(spoiler show)
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review 2016-06-12 15:55
The Magicians by Lev Grossman
The Magicians - Lev Grossman

I remember reading some essays of Lev Grossman's online and being a little enchanted with his writing. I've been meaning to pick up this series for about forever, but somehow never got around to it. Then daughter and I watched the Syfy series of The Magicians and rather liked it - sulky nerdy Quentin, shy stuck-up Alice, damaged and wild-eyed Julia, belligerent Penny and the fabulous pair of Margo and Elliot. So I thought I'd finally read the book, although I was aware the plot was wildly different.

So, I read the book. And I'm non-plussed, because I really liked the TV series much, much better.

Quentin here is not just sulky and nerdy, he's flat out whiny and self-absorbed to a ridiculous degree, and so so jaded. Alice is cripplingly shy, but has no edge to her. Penny practically isn't in the book (boo! TV Penny is great) and Julia even less so, and really only Elliot and Margo I mean Janet approach the same level of characterisation. And this is absolutely not me complaining about the fact they're different--I'm one of those weirdos who loves the LOTR books and the LOTR movies--but rather complaining about the fact they are all mostly as unlikeable as hell and when someone dies in the book, I simply don't care.

On the bright side, Grossman is a very engaging writer as always, and that is really the only thing that kept me reading. And I get it, I've read his explanations, that they're unlikeable, to a point, on purpose. It just didn't work for me. I didn't hate the book, and I'll read the other two, I'm certainly not regretting the time spent (and in fact, I found this a fast and easy read, because again, as mentioned, Grossman is a good writer.)

So pros: Excellent writing, great worldbuilding.

Cons: I just didn't give a flying fig what happened to the characters.


Conclusion: Watch the TV show. And read some other Lev Grossman writing, unless you find the idea of this one particularly enchanting.


ETA; A thought: Even if you didn't like the book, give the show a try. It takes until episode three or so to really settle in, but the plot is WILDLY different to the book, making all the characters older (Brakebills is a grad school, not a university), and it has an actual plot that creates some urgency. Relative to the book, all it really shares is some character names (and not even all of those)

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review 2016-06-02 11:54
Kia and Gio by Daniel José Older
Kia and Gio: A Tor.Com Original - Daniel José Older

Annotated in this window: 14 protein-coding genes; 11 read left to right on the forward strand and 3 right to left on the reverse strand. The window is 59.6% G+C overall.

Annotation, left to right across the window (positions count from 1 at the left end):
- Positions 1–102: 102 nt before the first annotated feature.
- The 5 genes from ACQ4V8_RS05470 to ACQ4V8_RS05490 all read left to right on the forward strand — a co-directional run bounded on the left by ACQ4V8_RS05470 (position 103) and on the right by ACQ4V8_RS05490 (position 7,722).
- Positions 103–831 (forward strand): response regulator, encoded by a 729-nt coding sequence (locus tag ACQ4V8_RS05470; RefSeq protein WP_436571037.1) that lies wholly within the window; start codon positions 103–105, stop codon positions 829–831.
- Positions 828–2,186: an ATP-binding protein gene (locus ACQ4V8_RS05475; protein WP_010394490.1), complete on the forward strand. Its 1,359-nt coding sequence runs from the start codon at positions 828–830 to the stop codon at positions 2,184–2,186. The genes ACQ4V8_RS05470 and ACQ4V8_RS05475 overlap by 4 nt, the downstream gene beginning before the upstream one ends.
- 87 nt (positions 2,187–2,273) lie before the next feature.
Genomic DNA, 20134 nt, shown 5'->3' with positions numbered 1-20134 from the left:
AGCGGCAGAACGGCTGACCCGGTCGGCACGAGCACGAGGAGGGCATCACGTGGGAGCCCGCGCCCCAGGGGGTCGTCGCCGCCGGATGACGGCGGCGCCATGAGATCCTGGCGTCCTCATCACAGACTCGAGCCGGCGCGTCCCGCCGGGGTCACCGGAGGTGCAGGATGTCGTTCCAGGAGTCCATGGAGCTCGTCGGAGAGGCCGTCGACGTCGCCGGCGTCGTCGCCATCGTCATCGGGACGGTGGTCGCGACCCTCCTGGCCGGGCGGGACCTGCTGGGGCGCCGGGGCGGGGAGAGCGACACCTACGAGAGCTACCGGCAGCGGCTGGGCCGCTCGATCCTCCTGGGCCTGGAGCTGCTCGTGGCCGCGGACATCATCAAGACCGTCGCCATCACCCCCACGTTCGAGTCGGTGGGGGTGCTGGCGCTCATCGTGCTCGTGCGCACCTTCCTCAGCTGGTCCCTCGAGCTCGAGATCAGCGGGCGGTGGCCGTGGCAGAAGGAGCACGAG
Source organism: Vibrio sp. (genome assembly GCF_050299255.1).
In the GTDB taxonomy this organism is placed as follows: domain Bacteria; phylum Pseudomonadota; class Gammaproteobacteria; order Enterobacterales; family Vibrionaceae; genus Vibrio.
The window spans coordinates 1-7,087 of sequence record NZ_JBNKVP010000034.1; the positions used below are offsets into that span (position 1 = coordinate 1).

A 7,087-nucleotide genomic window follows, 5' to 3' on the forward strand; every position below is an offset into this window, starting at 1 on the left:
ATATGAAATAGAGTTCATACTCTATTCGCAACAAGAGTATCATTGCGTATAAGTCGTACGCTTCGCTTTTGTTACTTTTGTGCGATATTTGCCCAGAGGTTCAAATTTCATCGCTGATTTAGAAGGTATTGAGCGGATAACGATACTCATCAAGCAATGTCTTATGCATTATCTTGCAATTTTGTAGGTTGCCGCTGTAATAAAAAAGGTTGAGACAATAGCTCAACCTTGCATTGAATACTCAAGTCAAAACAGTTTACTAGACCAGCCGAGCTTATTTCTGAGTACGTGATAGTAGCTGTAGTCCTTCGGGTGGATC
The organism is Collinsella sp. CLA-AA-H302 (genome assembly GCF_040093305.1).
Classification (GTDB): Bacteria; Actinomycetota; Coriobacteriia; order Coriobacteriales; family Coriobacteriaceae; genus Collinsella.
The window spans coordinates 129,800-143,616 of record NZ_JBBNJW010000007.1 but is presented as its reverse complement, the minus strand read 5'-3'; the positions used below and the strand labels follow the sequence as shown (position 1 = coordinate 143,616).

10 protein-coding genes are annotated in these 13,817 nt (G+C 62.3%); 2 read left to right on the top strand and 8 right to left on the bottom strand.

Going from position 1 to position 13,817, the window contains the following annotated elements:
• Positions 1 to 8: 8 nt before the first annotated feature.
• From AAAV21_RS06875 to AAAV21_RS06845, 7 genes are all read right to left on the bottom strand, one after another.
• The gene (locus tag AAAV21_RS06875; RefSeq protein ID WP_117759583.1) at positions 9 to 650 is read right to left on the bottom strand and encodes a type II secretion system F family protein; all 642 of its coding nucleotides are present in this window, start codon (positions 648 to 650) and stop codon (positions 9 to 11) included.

Tor short, you can read it on their website here: http://www.tor.com/stories/2015/01/kia-and-gio-daniel-jose-older


I'm a huge fan of Older, after reading Shadowshaper, and if you're not familiar with him this is a pretty good intro. It's actually set in the world of his other series, but they are very similar, and he has a distinct style and rythym to his writing that I really enjoy. 


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review 2016-06-02 11:18
Dead Witch Walking (The Hollows #1) by Kim Harrison
Dead Witch Walking - Kim Harrison

It's really hard post-hoc reviewing books that begin long-running series you've already read. It's too easy to overlook things that gave pause on first read, or were unclear, because you know where it's going. On the other hand, it's sometimes hard to see the really clever flourishes in the world-building, the exact things that pulled you in the first time, because this world and it's inhabitants are already old friends.

In any case, the Hollows books are rip-roaring urban fantasy with a pretty great female protagonist. There's romance, but these are not PNR (although there's the odd sexytimes scene, maybe 4-5 times in the entire first ten books, unless I'm misremembering). I mention this because I'm so over reading poorly written "PNR" that's just an excuse for horribad erotica, and I know I'm not alone there.

As mentioned, long but completed series, I'm just gonna suggest you pick up the first book and see if you like it.

But if you're interested in more thoughts, read on. Consider yourselves warned, this might get long. Even for one of my reviews.


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review 2016-01-20 18:25
The Revenge of Rose Grubb by Rachel Eyre
The Revenge of Rose Grubb - Rachael Eyre

Currently free on Kindle 2016-01-19


Surprisingly good, this was a fast read. It's a little hard to describe - the cover is terrible and the blurb doesn't really do the story justice.


In short, famed illusionist Hestia is invited to appear on a smash hit tv talk show, having engineered and reimagined her entire life around just this opportunity: A chance to visit revenge on the hostess of the show, who has been a bully and nemesis for nearly 30 years, since early teenagerdom, when she wasn't Hestia, but a chubby schoolgirl named Rose Grubb, long before even the first of her many self-reinventions.


It's wry and quirky, and rather British, and I found several parts of it quite funny.


It's a little bit Witches of Eastwick, and a little bit an examination of the way bullying can haunt people far beyond the time of it's occurrence, and a little bit revenge fantasy. It's about obsession, good and bad, and where it can get you... or not. It's a bit supernatural urban fantasy, and a bit of a love story but not at all a romance.


Fair warning for some same-sex content (and some very British attitudes to sex, which seems to amount to you can be outrageous as you like as long as you don't get in the tabloids).